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Shroud of the Avatar Review – Crafting Destiny in a Player-Driven Realm

Shroud of the Avatar Review – Crafting Destiny in a Player-Driven Realm

Shroud of the Avatar





  • Rich Storytelling.
  • Player-Driven Economy.
  • Deep Crafting System.
  • Open Skill System.


  • Poor Graphics and Performance.
  • Complex User Interface.

Developed by Portalarium, “Shroud of the Avatar: Forsaken Virtues” was conceived as a spiritual successor to the “Ultima” series, with Richard Garriott, the famed creator of the aforementioned series, at the helm. Released in 2018, “Shroud of the Avatar” (SotA) sought to combine single-player narrative depth with MMO elements.

  • Game developer: Portalarium
  • Game publisher: Portalarium
  • Release Date: 2014
  • Platforms: PC (Windows, Linux, macOS)
  • Official website:
  • Genre: MMORPG, Sandbox, Fantasy


One of “Shroud of the Avatar”‘s standout features is its deep and complex crafting system. Players can engage in a myriad of professions, from blacksmithing to alchemy, creating intricate items and participating in a largely player-driven economy. The open skill system, rather than confining class-based setups, provides players the flexibility to develop their characters uniquely.

However, its combat system can sometimes feel clunky, lacking the polish and fluidity seen in some contemporary RPGs.

Drawing upon Garriott’s storytelling strengths, SotA offers a narrative rooted in virtue and consequence. The player’s actions and choices matter, impacting the world and story’s unfolding. While the lore is expansive, the delivery can sometimes feel disjointed, especially when the MMO aspects come into play.

“Shroud of the Avatar” aimed to meld a single-player RPG with MMO elements. This ambitious undertaking has been met with mixed reception. While it offers unique player-driven events and a real sense of community in some areas, it can sometimes feel sparse or disconnected, detracting from the immersive experience some single-player narratives provide.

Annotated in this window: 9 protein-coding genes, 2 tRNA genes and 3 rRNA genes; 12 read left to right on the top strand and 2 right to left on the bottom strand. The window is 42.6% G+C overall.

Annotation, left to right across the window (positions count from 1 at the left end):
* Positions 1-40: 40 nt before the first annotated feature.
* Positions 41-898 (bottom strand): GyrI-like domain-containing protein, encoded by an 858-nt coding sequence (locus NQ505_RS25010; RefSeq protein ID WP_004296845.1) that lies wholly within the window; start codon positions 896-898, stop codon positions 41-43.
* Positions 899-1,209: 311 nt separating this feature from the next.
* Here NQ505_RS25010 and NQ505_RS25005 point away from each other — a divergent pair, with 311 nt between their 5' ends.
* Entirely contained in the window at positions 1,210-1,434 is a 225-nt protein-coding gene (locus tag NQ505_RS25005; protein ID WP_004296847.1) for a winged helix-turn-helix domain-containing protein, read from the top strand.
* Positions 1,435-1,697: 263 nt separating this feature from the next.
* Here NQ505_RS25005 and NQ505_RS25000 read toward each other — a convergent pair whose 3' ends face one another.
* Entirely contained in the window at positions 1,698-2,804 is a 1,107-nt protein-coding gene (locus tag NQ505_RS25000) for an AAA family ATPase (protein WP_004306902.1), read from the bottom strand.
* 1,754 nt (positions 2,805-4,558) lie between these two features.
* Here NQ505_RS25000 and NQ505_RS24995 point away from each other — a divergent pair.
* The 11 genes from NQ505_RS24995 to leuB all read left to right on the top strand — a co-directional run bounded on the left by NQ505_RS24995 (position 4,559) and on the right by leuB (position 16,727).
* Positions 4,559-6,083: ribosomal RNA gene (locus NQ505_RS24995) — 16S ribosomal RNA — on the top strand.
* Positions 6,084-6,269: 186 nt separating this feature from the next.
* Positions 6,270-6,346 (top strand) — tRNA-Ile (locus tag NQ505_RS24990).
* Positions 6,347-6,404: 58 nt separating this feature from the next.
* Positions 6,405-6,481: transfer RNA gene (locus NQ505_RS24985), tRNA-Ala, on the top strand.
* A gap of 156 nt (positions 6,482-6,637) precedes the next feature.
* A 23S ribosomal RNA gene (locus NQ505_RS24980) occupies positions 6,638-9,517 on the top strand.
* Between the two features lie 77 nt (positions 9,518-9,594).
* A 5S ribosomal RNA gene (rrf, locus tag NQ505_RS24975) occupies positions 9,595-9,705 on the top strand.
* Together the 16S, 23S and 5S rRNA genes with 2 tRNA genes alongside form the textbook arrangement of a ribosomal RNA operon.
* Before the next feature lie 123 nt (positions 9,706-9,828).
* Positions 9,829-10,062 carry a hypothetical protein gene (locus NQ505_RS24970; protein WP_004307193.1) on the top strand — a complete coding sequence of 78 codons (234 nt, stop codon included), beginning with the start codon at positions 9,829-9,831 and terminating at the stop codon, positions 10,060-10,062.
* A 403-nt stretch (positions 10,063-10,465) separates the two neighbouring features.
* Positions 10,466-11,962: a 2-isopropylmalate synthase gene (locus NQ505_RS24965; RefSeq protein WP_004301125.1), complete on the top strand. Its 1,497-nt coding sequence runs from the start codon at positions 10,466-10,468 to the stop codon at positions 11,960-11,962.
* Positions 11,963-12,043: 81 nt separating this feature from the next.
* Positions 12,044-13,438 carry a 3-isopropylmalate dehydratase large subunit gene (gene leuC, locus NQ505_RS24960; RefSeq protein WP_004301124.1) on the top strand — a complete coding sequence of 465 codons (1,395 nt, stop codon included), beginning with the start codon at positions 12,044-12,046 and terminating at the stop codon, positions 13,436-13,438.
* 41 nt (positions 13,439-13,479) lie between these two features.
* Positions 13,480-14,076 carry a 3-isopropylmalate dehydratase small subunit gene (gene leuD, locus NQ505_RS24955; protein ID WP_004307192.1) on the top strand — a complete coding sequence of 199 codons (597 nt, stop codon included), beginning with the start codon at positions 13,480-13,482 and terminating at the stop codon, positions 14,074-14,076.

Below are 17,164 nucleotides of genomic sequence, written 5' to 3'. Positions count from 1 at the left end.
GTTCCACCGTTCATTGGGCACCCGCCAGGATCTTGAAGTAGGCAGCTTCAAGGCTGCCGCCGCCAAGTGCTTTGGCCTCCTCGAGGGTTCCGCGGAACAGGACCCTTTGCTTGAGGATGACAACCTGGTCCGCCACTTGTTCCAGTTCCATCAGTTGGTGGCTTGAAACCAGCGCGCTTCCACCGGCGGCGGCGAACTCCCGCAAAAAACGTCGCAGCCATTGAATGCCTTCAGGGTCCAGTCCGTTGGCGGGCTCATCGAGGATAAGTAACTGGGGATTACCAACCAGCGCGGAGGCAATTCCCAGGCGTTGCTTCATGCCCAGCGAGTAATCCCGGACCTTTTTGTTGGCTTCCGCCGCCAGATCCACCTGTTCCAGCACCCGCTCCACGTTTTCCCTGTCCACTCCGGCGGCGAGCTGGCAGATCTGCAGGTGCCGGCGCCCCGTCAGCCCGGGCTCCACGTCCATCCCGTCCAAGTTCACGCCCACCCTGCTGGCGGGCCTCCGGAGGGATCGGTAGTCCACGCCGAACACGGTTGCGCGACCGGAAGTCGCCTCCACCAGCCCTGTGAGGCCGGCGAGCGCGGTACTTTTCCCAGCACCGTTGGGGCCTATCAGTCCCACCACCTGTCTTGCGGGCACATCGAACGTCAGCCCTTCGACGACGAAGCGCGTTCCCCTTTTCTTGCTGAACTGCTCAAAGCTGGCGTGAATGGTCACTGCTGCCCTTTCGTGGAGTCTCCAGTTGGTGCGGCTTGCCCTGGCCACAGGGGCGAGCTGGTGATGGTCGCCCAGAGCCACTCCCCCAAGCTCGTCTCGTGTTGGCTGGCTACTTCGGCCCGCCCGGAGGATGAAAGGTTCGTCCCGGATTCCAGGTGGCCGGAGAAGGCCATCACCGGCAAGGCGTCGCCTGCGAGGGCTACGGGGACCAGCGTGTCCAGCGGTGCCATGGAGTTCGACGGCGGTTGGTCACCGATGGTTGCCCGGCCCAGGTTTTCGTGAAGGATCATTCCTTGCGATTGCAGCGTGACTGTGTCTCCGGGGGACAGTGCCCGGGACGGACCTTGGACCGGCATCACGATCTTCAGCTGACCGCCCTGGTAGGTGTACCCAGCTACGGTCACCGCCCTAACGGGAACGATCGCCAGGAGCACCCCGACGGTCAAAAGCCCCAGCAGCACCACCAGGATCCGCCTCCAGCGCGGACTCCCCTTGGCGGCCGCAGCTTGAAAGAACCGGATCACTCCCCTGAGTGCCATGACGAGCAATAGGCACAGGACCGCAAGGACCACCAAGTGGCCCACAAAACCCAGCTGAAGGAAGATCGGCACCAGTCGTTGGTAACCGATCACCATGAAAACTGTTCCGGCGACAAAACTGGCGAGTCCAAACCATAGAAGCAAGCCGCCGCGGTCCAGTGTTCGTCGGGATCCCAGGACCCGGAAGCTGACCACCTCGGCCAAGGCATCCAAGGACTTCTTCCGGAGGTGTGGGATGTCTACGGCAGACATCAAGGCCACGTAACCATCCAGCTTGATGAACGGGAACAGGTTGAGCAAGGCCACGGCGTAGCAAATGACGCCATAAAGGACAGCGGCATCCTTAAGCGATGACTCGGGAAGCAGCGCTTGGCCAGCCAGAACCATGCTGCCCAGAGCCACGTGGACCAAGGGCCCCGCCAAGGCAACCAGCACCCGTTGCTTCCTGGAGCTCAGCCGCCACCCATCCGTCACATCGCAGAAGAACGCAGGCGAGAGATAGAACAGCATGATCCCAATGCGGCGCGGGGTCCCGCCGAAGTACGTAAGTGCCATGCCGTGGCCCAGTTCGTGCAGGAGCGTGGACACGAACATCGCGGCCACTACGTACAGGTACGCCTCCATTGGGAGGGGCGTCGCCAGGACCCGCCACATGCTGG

A significant contention point has been the game’s monetization strategy. Some players feel that the in-game store and real estate market lean too heavily towards a “pay-to-win” or “pay-to-play” model, which can affect the game’s overall accessibility and enjoyment.

Graphics and Sound

Visually, “Shroud of the Avatar” presents a diverse and detailed world, though not always at the cutting edge of graphical fidelity. Environments are varied, with each locale having its unique aesthetic. Sound design is competent, with the musical score echoing nostalgic themes reminiscent of classic RPGs, though not always standing out in the crowded fantasy genre.


“Shroud of the Avatar” is an ambitious endeavor with moments of brilliance, particularly for those nostalgic for the “Ultima” series. Its crafting, open skill system, and rich lore stand out, but certain aspects, like its monetization strategy and occasional disconnect between single-player and MMO elements, prevent it from reaching its full potential. For RPG veterans and those looking for a deep, community-driven experience, it’s worth exploring, but others might find certain facets of the game less appealing.

Shroud of the Avatar System Requirements

Minimum Requirements

  • Memory: 8 GB
  • Graphics Card: NVIDIA 8800 GT, DirectX 10.0
  • CPU: Intel Core 2 DUO 2.4 GHz
  • File Size: 22 GB
  • OS: Windows 7, macOS, Linux

Recommended Requirements

  • Memory: 12 GB
  • Graphics Card: NVIDIA GeForce GTX 1080, DirectX 11.0
  • CPU: Quad Core Processor 2.4 GHz
  • File Size: 22 GB
  • OS: Windows 10, macOS, Linux